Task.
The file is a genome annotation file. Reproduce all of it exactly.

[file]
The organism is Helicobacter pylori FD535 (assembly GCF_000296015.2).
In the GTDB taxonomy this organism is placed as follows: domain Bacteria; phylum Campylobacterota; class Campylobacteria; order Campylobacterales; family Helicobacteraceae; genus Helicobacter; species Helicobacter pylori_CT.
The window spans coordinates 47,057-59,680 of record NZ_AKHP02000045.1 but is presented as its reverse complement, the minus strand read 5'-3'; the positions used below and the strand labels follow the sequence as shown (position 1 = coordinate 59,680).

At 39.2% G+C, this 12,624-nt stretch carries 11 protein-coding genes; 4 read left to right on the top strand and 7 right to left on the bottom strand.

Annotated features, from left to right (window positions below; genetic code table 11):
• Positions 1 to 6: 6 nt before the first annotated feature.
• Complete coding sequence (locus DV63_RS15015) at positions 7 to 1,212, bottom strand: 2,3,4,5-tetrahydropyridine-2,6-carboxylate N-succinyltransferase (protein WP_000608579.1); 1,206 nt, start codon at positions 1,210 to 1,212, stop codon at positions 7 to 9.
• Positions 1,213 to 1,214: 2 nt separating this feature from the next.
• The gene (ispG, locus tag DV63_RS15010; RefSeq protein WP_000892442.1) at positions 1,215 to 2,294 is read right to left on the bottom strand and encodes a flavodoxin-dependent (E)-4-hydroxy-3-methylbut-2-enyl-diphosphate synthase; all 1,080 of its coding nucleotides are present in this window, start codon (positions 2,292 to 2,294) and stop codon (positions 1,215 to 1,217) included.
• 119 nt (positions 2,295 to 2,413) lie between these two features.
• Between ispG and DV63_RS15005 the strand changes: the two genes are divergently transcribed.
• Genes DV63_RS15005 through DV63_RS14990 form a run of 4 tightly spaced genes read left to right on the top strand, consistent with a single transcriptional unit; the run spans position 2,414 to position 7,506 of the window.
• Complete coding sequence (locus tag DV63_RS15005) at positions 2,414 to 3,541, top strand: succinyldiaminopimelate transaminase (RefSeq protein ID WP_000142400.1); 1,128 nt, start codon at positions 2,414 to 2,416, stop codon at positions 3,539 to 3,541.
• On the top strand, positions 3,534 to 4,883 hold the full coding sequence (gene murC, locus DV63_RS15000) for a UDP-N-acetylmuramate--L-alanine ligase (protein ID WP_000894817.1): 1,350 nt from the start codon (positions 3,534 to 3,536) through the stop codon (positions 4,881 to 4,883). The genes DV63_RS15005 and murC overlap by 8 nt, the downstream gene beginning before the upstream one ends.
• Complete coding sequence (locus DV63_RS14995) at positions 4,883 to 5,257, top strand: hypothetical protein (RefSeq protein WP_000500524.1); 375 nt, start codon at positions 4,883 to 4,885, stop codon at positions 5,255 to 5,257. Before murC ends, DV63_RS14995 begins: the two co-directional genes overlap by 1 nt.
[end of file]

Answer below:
The organism is Helicobacter pylori FD535 (assembly GCF_000296015.2).
In the GTDB taxonomy this organism is placed as follows: domain Bacteria; phylum Campylobacterota; class Campylobacteria; order Campylobacterales; family Helicobacteraceae; genus Helicobacter; species Helicobacter pylori_CT.
The window spans coordinates 47,057-59,680 of record NZ_AKHP02000045.1 but is presented as its reverse complement, the minus strand read 5'-3'; the positions used below and the strand labels follow the sequence as shown (position 1 = coordinate 59,680).

At 39.2% G+C, this 12,624-nt stretch carries 11 protein-coding genes; 4 read left to right on the top strand and 7 right to left on the bottom strand.

Annotated features, from left to right (window positions below; genetic code table 11):
• Positions 1 to 6: 6 nt before the first annotated feature.
• Complete coding sequence (locus DV63_RS15015) at positions 7 to 1,212, bottom strand: 2,3,4,5-tetrahydropyridine-2,6-carboxylate N-succinyltransferase (protein WP_000608579.1); 1,206 nt, start codon at positions 1,210 to 1,212, stop codon at positions 7 to 9.
• Positions 1,213 to 1,214: 2 nt separating this feature from the next.
• The gene (ispG, locus tag DV63_RS15010; RefSeq protein WP_000892442.1) at positions 1,215 to 2,294 is read right to left on the bottom strand and encodes a flavodoxin-dependent (E)-4-hydroxy-3-methylbut-2-enyl-diphosphate synthase; all 1,080 of its coding nucleotides are present in this window, start codon (positions 2,292 to 2,294) and stop codon (positions 1,215 to 1,217) included.
• 119 nt (positions 2,295 to 2,413) lie between these two features.
• Between ispG and DV63_RS15005 the strand changes: the two genes are divergently transcribed.
• Genes DV63_RS15005 through DV63_RS14990 form a run of 4 tightly spaced genes read left to right on the top strand, consistent with a single transcriptional unit; the run spans position 2,414 to position 7,506 of the window.
• Complete coding sequence (locus tag DV63_RS15005) at positions 2,414 to 3,541, top strand: succinyldiaminopimelate transaminase (RefSeq protein ID WP_000142400.1); 1,128 nt, start codon at positions 2,414 to 2,416, stop codon at positions 3,539 to 3,541.
• On the top strand, positions 3,534 to 4,883 hold the full coding sequence (gene murC, locus DV63_RS15000) for a UDP-N-acetylmuramate--L-alanine ligase (protein ID WP_000894817.1): 1,350 nt from the start codon (positions 3,534 to 3,536) through the stop codon (positions 4,881 to 4,883). The genes DV63_RS15005 and murC overlap by 8 nt, the downstream gene beginning before the upstream one ends.
• Complete coding sequence (locus DV63_RS14995) at positions 4,883 to 5,257, top strand: hypothetical protein (RefSeq protein WP_000500524.1); 375 nt, start codon at positions 4,883 to 4,885, stop codon at positions 5,255 to 5,257. Before murC ends, DV63_RS14995 begins: the two co-directional genes overlap by 1 nt.